On Monday, the magazine/website’s top two editors and one senior reporter – all three of whom were involved in a story about a criminal investigation into Newsweek‘s parent company – were dismissed without warning. Over the week, at least half a dozen writers and editors have resigned – either in protest or because they fear the publication may be imploding.
“He said he wanted no posthumous publications. But on Thursday, more than over 30 years after his death, Michel Foucault had a new book, Confessions of the Flesh, published in France by Gallimard. Foucault’s unfinished investigation into the topic of sexuality in early Christian thought and practice is the fourth book in his History of Sexuality project.”
“Editorial power is an odd thing to dissect because it is extensive and pervasive in some ways and negligible in others. There are a few people in this world who decide who speaks and when and where, and editors are part of that small minority. Not only that, but editors also have power over how someone speaks. That is a massive privilege to hand to some other person. I wouldn’t even let someone else order for me at a restaurant. It involves trust and a measure of faith that is kind of shocking if you think about it.”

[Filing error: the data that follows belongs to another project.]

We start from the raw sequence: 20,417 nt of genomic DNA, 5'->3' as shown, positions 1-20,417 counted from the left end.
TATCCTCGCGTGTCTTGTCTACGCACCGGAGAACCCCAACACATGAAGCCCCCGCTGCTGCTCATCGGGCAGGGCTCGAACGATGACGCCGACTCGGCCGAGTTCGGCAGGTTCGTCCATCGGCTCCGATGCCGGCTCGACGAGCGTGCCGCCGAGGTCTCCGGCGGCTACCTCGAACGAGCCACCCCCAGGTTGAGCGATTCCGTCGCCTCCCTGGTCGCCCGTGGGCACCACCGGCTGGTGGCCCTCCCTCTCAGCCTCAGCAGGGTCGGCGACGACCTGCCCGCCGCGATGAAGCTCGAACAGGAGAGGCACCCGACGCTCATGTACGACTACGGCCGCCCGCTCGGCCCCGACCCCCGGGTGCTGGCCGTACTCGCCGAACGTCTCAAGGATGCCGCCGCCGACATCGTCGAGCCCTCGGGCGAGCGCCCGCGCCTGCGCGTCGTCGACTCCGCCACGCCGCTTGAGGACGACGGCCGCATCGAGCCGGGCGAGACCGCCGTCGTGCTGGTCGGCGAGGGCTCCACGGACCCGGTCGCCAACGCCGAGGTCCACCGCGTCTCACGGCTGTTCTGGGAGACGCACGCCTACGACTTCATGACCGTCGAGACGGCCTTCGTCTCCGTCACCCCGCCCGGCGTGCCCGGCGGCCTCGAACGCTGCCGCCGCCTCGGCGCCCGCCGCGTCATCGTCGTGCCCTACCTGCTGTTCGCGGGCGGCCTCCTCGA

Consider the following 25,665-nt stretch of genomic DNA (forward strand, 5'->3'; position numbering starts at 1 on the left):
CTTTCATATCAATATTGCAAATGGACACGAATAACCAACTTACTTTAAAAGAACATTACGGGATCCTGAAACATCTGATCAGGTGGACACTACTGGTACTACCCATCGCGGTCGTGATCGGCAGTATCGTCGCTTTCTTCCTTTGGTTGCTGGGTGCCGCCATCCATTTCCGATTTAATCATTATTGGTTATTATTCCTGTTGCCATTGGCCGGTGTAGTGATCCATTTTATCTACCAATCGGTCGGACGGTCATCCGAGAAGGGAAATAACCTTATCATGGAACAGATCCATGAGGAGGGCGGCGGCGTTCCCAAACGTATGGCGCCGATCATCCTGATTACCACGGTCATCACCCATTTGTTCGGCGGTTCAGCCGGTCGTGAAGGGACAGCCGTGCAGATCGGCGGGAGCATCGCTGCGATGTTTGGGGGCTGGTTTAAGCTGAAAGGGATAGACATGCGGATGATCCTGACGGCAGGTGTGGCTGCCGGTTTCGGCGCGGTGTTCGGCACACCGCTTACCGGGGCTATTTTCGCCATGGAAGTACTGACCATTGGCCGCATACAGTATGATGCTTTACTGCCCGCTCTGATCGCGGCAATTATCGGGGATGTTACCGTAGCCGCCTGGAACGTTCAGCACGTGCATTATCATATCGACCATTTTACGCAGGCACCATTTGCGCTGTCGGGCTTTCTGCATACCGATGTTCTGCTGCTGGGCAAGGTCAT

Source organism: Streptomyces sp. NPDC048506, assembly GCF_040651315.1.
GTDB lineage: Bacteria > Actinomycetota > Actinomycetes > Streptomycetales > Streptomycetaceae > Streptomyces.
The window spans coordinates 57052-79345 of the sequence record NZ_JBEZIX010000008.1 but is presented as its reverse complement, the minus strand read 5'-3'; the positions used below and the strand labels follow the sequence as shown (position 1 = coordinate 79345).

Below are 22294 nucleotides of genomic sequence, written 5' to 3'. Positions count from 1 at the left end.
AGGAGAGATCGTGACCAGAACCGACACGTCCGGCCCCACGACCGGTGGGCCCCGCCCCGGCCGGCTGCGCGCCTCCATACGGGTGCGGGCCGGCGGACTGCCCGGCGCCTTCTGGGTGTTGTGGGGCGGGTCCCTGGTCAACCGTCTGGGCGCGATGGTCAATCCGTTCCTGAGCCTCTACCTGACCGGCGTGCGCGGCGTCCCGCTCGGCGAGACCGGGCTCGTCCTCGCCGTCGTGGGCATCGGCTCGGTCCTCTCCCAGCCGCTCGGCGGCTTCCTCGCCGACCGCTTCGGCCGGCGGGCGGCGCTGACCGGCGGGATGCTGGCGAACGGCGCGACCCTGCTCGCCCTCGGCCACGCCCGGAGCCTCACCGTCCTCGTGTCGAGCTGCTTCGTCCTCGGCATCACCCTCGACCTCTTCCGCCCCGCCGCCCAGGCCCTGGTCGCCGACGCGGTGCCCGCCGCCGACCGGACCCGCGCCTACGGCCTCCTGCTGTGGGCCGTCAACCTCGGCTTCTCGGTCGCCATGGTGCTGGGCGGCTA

“Amazon stepped into e-book rentals in 2014 with its $10-per-month Kindle Unlimited service … But a small competitor named Scribd started even earlier and offers larger quantities of popular content – for a buck less. In the past year, it’s grown subscribers by over 40% to 700,000 (still well behind Kindle Unlimited’s estimated 2.5 million-plus) and has started making a steady monthly profit. After introducing unlimited reading and then moving away from it, the company is bringing it back, with some limitations designed to make it economically viable.”
Whatever its faults, Grammarly’s Chrome extension isn’t completely useless. It’s saved me from some basic typos in hastily composed tweets and emails, and when I ran a draft of this article through it, it noticed a missing word that I (probably) would have caught on review. Nevertheless, the company’s ostensibly advanced tools are more likely to degrade our writing than improve it, if only because they don’t reflect the ways we really write.